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Editor's Correspondence |

Risks of Combining Immunosuppressive and Biological Treatments in Inflammatory Bowel Disease

Xavier Roblin, MD; Jean Marc Phelip, MD, PhD
Arch Intern Med. 2008;168(6):667. doi:10.1001/archinte.168.6.667.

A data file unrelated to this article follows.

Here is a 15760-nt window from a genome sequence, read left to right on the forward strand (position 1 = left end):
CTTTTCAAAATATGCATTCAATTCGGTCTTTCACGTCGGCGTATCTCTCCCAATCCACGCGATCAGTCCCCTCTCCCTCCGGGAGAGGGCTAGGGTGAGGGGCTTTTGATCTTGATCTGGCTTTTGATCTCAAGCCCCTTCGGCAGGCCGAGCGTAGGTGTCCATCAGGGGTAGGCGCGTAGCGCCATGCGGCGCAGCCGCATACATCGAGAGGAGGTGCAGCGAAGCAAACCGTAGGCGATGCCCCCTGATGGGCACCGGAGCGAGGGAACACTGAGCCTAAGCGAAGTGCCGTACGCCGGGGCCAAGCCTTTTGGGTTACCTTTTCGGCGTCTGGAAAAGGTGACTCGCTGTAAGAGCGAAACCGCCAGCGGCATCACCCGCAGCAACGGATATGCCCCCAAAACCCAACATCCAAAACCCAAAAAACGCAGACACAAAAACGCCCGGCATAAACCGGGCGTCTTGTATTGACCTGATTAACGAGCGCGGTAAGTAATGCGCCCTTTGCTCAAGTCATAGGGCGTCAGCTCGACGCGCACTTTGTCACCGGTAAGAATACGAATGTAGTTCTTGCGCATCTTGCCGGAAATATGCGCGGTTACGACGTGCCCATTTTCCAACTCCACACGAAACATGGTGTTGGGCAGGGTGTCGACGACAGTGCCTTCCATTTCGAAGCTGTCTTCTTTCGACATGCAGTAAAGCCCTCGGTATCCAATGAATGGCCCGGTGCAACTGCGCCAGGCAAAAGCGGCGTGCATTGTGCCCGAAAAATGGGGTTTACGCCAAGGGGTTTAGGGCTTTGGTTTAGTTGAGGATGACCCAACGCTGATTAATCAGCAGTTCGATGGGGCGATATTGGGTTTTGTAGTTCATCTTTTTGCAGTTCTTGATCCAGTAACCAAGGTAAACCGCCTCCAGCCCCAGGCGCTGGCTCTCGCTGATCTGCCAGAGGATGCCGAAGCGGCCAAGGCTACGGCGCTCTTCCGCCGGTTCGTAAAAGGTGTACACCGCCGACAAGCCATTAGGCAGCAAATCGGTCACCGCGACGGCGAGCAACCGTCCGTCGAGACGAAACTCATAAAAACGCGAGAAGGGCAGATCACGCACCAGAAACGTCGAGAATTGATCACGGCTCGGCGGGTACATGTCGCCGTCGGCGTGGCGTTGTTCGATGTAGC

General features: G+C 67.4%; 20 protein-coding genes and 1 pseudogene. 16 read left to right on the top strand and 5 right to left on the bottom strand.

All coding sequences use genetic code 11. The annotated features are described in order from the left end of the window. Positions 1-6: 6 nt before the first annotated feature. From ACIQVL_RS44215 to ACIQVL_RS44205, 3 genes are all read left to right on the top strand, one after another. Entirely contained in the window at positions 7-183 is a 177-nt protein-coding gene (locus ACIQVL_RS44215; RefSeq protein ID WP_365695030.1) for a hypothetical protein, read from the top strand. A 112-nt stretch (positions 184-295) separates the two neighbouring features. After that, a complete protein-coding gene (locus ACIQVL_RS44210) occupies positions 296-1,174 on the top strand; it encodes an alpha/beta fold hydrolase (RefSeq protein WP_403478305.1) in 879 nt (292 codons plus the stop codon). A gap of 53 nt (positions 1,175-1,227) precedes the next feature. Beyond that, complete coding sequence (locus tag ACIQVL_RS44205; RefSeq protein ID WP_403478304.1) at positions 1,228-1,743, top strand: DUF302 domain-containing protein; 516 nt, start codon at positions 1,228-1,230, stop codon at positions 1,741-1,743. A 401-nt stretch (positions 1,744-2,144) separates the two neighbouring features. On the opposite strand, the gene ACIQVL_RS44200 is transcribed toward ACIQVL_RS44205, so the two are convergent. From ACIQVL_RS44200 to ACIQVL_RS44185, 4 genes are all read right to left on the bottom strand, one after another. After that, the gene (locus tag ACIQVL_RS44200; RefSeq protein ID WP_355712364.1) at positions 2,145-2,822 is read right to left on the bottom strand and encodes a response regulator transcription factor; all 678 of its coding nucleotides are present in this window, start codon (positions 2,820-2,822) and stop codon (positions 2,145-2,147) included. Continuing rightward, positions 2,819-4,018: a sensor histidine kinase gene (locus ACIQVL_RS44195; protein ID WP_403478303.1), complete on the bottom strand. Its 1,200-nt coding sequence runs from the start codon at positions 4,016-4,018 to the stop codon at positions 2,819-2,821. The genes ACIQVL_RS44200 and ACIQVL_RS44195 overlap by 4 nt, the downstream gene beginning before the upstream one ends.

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Sorrentino et al1 report the results of infliximab with low-dose methotrexate for the prevention of postsurgical recurrence of ileocolonic Crohn disease (CD). The authors elected to coadminister methotrexate because it is known to reduce the long-term immunogenicity of infliximab.2 This is true only with episodic treatment with infliximab. Despite the observation that therapy with concomitant immunosuppressive agents reduces the development of antibodies against biological treatments, the authors have not significantly altered the response to infliximab3 in the treatment of CD when the agents are administered as an induction course followed by scheduled maintenance treatment. Recently, Maser et al4 demonstrated that the rate of clinical remission was higher for patients with a detectable trough serum concentration of infliximab compared with patients in whom serum infliximab was undetectable, including those without antibodies (82% vs 6%; P < .001). In this study, concurrent immunomodulators did not alter outcomes.4 A preliminary report from Van Assche et al5 suggested that the immunosuppressive therapy could be discontinued after 6 months with no effect on the loss of response to infliximab over 2 years. So the concept of combination immunosuppressive therapy needs to be discussed in light of the expanding reports of potential increases in severe infections and neoplasms.6

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